Bright Eye; Smart Alert; Brake For Cyclists; Like A Ray; Plastic To Plastic. Inspiring Bikes; Up, Down, Turn Around; Up The Line; Waving Time; Eye On The Ball. Slow Flow; Chatty Flights; Scan Plan; Let The Sun Shine In; Face Tales. All In The Head; Moderately Bright Ideas; Just Remove Air; Team Work; Power To The People. Wrist Lock; Wind Pole; Tech In Reach; Neighbours Ahoy; Float The Boat.
BRIGHT EYE: Canon’s new 35mm CMOS image sensor is intended for video purposes such as security cameras and astronomy. The sensor features pixels measuring 19 microns square and use new circuitry that reduces noise. That makes it extremely sensitive to low light. In an example video shot in a dark room lit only by 3 burning incense sticks, the face of the person holding the incense was clearly visible. So, no more need to use such dazzlingly bright lights at night for city safety? Canon.
SMART ALERT: Women in urban India are using their smartphones to improve their safety. They send reports of incidents of sexual harassment and abuse to the Safecity.in website which adds the reports to a map. Anyone requesting alerts will be sent them based on location. Meanwhile the free SafeTrac app has an SOS button to alert emergency contacts and lets relatives or friends track the user’s journey. Those aren’t the only apps or devices women are turning to either. It seems it’s a sadly thriving market. Collective action is always a good thing though. Business Insider.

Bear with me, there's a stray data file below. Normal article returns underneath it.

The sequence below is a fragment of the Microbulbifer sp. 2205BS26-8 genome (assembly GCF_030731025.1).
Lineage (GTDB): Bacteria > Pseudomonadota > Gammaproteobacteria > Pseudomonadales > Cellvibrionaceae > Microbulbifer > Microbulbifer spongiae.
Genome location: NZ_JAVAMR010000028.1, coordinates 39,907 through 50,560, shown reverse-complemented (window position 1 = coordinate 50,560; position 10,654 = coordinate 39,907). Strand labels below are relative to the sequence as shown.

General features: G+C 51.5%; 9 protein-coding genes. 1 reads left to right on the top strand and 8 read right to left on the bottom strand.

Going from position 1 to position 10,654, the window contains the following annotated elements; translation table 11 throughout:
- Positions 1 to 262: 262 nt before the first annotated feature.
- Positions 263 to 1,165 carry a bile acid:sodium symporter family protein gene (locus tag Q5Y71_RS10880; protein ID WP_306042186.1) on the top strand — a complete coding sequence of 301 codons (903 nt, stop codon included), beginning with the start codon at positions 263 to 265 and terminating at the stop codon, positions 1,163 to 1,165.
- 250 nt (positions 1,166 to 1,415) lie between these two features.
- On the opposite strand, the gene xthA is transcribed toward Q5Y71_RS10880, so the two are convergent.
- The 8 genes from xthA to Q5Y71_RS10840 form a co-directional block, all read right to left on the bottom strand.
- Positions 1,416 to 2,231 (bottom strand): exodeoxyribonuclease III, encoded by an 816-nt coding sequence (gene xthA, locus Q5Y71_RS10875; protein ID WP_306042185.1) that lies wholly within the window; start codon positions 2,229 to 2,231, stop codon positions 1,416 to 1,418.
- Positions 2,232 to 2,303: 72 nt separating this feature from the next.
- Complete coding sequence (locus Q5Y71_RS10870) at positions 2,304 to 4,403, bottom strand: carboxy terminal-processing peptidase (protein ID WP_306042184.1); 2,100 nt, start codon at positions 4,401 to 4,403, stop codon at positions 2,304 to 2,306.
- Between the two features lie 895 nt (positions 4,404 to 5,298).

BRAKE FOR CYCLISTS: Some new Volvo cars will automatically detect pedestrians and cyclists, using a radar in the front grille and a camera between the windscreen and rearview mirror. If the system detects a potential collison it sounds an alarm and applies the brakes. The system doesn’t yet detect animals such as deer or horses, but engineers are working on adapting it for that. Braking’s fine, but could lead to its own problems if swerving would be a better option. Use with caution. BBC.
LIKE A RAY: We’ve seen folks flying through the air in wingsuits, but the Oceanwings wetsuit is designed to let you glide underwater. The neoprene suit stretches a membrane between the legs and between each arm and the body to create a sense of flying through the water rather than swimming. Be prepared to hold your breath for a while though. Inhabitat.